In a college basketball season played in the midst of a worldwide pandemic, why wouldn’t a controversy exist in regards to a conference championship?
Following its 69-50 victory over Michigan State Thursday evening, Michigan’s players and coaches conducted the classic celebration that goes with earning a regular season championship. Confetti dumped onto the playing floor at Crisler Arena followed not long after the Wolverines coaches and players cut the nets down. With the blowout win over their in-state rival, No. 2 Michigan (19-2, 14-2) had clinched the best winning percentage of the Big Ten Conference and the top seed in the upcoming Big Ten Conference Tournament.
Normally, all of those things would translate into an outright league championship but in a year filled with program’s forced to execute coronavirus pauses, including Michigan itself from Jan. 23 to Feb. 14, the players and coaches at Illinois are putting in a public claim for a co-championship.
With its 73-68 win at No. 7 Ohio State Saturday, No. 4 Illinois (20-6, 16-4) guaranteed they’d have more conference wins than any other league member. Therefore, the Illini’s players feel they should get to add the year ‘2021’ to the banner hung in State Farm Center honoring each of the program’s 17 Big Ten Conference regular season titles.
“I think when it's all said & done, we will be co-champions,” Illinois junior guard Ayo Dosunmu said Saturday. “We believe we're Big Ten champions.”
Dosunmu, a Naismith Trophy semifinalist, finished the regular season with per game averages of 20.9 points, 6.2 rebounds, and 5.2 assists. He is the only player in the NCAA over the last 11 seasons to average at least 20 points, six rebounds and five assists.
When asked about what he thought of Michigan’s celebration two nights earlier in relation to what his team accomplished in Columbus, Ohio, Illinois head coach Brad Underwood didn’t hide his feelings on the matter.
“I know we’ve won 16 games and we’ve played all 20,” Underwood said. “We all knew this would be a unique situation but I know this, nobody’s won more games than us and we played them all.”
Michigan will end its 2020-21 regular season schedule today with a road game at Michigan State (3:30 p.m., CBS) as they look to sweep this rivalry home-and-home in a four-day period. The Wolverines will not be the only Big Ten Conference program to complete less than the originally scheduled 20 league games (Purdue, Indiana, Penn State, Northwestern and Nebraska all played 19) but their 17-game slate is the lowest total of all of the 14 league members. It should also be noted Michigan’s women’s basketball program managed to play 18 league games including five contests in the final 12 days of February.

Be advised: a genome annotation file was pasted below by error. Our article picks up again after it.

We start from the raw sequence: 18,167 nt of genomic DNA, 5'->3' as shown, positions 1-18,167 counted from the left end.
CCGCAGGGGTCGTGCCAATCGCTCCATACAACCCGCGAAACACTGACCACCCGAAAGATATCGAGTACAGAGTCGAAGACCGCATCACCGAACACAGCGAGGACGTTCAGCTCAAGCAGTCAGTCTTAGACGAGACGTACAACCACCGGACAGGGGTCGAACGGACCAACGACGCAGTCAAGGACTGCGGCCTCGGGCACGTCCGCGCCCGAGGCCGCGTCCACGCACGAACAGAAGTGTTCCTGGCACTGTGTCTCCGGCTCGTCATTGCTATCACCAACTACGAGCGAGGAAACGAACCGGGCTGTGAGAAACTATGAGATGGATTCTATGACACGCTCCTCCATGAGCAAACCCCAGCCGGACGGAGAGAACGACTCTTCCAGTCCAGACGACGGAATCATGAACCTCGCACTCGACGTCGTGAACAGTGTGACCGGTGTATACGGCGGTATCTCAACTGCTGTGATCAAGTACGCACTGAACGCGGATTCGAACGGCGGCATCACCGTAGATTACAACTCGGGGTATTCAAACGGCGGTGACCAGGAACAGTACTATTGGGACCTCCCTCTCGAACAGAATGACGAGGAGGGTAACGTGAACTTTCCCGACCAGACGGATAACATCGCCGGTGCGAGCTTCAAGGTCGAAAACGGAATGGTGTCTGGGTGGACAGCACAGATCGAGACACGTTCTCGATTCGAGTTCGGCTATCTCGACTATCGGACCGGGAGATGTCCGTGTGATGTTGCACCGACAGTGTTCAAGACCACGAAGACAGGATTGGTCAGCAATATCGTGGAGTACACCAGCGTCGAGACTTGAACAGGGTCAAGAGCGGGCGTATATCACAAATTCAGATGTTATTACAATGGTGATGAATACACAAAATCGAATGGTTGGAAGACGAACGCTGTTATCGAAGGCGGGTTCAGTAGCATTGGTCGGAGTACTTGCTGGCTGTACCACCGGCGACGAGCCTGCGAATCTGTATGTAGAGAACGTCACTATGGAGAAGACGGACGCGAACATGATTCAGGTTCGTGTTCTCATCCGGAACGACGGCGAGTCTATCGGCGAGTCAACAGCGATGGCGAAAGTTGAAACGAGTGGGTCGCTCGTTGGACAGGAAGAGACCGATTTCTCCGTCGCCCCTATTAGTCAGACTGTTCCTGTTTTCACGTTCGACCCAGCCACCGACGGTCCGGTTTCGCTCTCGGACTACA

However, the Big Ten Conference athletics directors and Council of President and Chancellors agreed before the beginning of this 2020-2 season to determine the league’s regular season champion by overall winning percentage rightfully assuming the pandemic would cause some programs to play less than the allotted 20 conference games. The regular season crown is the 15th in Michigan history and first since the Wolverines won the 2014 title by three games.
“It’s gratifying to go out here and during what we all have dealt with during this pandemic, very challenging times, to not make excuses and roll up our sleeves and figure it out along the way,” Michigan head coach Juwan Howard said. “We were fortunate enough to win a Big Ten regular season championship and it’s so hard doing that. I remember as a player how difficult it was to do that.”
The 16 league victories for Illinois represents the most ever in the history of the program and Illinois' 29 Big Ten wins over the last two years is the most in consecutive seasons in Illini history (2004-05, 28-4).